There is a recommendation, which says that you should not drink anything during meals. And if you do, it will lead to "dilution of stomach's gastric juices" and cause impaired digestion, hence also worse absorption of food. It is worth considering whether this assumption has any confirmation in hard facts, or if it is derived from the so-called "folk wisdom", which, aside from its charm, have no practical application at all.
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Almost everyone is familiar with the theory of inadvisable drinking during eating. Its substantiation seems simple and logical: introduction of additional fluids to the stomach during a meal causes dilution of digestive juices and thus complicate the processes of decomposition of food. As a result, food is held in stomach for longer, or goes farther into gastrointestinal tract in an insufficiently digested form. The result is not only lower absorption of nutrients, but also digestive problems such as bloating and gas. This is the theory. And how about practice?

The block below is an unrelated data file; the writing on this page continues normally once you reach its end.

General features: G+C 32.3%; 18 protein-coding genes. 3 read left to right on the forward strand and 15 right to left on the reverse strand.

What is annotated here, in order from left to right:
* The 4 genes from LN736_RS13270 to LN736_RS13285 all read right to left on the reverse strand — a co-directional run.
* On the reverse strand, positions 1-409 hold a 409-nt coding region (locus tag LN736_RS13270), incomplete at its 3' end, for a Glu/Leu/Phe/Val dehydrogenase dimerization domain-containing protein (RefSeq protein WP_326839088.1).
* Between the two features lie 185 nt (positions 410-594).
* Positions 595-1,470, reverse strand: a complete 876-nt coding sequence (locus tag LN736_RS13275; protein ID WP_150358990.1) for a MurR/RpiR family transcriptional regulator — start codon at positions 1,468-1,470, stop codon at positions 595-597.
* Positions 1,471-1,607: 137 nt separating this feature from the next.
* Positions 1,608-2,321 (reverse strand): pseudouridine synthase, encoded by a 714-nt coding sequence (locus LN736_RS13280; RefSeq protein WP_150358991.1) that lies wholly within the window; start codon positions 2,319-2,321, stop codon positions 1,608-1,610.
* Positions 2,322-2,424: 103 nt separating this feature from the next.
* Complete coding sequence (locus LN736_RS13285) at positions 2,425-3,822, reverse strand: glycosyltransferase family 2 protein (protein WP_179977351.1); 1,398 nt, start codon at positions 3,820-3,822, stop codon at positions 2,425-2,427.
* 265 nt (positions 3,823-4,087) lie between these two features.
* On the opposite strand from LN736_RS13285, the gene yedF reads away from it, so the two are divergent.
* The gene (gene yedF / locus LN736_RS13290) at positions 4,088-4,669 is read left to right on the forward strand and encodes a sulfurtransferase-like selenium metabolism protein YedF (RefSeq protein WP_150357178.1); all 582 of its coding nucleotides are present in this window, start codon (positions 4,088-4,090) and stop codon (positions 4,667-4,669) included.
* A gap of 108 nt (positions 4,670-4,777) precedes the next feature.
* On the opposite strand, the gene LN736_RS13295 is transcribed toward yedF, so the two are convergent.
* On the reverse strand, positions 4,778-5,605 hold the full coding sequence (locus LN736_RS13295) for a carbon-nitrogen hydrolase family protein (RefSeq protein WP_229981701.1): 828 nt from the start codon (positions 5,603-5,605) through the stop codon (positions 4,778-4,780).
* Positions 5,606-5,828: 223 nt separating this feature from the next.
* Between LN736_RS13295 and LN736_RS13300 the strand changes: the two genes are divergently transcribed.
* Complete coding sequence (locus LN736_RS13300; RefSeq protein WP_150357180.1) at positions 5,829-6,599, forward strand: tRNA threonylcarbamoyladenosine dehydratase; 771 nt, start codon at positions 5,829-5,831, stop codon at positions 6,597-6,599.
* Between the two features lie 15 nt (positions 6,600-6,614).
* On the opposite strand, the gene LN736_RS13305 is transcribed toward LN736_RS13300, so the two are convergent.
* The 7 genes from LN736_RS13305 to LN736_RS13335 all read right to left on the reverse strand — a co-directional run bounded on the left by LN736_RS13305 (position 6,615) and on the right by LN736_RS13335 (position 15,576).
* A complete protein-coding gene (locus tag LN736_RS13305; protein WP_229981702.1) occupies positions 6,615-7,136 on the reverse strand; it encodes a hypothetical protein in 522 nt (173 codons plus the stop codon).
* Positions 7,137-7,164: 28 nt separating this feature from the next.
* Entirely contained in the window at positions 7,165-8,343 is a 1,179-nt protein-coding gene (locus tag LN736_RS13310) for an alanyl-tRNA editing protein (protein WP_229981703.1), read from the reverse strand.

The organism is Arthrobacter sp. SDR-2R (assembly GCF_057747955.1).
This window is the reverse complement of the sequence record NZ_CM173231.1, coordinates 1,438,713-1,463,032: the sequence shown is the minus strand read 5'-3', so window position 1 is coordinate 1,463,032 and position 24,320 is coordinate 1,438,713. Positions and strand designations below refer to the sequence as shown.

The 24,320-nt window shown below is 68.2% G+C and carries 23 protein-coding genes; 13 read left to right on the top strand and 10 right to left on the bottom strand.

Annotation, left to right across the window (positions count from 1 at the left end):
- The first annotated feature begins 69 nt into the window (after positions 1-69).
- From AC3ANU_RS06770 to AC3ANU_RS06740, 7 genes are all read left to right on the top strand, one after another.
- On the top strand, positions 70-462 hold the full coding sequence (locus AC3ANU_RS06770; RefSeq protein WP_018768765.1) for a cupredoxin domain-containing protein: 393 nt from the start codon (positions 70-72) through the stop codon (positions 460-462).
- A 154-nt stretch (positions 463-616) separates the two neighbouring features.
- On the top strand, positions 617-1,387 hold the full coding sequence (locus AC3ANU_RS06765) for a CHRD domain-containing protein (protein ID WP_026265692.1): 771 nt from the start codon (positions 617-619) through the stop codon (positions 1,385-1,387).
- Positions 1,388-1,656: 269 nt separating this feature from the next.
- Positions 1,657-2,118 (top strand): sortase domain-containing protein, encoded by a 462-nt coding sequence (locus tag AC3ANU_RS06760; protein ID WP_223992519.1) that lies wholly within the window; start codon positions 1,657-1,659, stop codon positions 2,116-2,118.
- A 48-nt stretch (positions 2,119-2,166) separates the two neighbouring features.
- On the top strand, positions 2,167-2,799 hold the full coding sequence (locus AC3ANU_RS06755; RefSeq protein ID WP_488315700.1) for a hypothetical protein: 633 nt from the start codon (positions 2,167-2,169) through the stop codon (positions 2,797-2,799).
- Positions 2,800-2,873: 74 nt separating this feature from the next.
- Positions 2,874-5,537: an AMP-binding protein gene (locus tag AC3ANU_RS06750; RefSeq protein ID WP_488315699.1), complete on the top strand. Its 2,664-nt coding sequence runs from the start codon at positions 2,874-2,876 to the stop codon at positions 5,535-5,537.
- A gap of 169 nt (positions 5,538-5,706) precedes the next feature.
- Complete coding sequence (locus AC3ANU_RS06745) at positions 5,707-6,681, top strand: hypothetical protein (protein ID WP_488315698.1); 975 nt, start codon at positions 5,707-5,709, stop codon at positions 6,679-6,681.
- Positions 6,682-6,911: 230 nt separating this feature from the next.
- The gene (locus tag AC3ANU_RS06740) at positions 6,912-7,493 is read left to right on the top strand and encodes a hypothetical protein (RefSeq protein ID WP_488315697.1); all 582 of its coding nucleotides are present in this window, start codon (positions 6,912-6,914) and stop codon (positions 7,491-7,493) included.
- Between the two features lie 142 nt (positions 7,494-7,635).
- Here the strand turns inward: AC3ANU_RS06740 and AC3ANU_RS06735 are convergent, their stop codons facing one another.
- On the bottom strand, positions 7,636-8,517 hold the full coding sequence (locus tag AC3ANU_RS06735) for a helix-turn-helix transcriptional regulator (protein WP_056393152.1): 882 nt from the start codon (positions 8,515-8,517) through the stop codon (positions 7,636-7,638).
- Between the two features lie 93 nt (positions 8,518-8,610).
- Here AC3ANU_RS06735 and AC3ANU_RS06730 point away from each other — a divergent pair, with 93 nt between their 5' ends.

Although at first glance there is some logic in the recommendation against drinking during meals, after more thorough examination it turns out to be only ostensible. It is easily noticeable when juxtaposed with specific practical examples. And so real enthusiasts can be challenged to eat a bowl of almonds without sipping a drop of water. Pretty soon they will find it impossible, or at least extraordinarily difficult. Nuts and seeds are "dry by nature", and have water content at the level of a few per cent. The situation looks quite different in the case of fruits. These, in turn, consist mainly of water (its content reaches 90%). Doesn't it dilute gastric juices and doesn't it interfere with digestion and absorption? Well, is "not-sipping" equally justified in the case of meals consisting of almonds, as it is in the case of fruits? And what about soups? After all, their composition can be compared to "dish mixed with a drink".
To sum up
As you can see, the recommendation of separation of meals and drinks loses its raison d'être. Most important, however, is that there are no scientific results that would confirm its validity. This dogma is derived from conjecture and speculation with no firm confirmation in facts. So you can have a drink to your meal, but what you should pay attention to is what you drink, since vast majority of drinks available on the market contains plenty of sugars which negatively affect health and physique.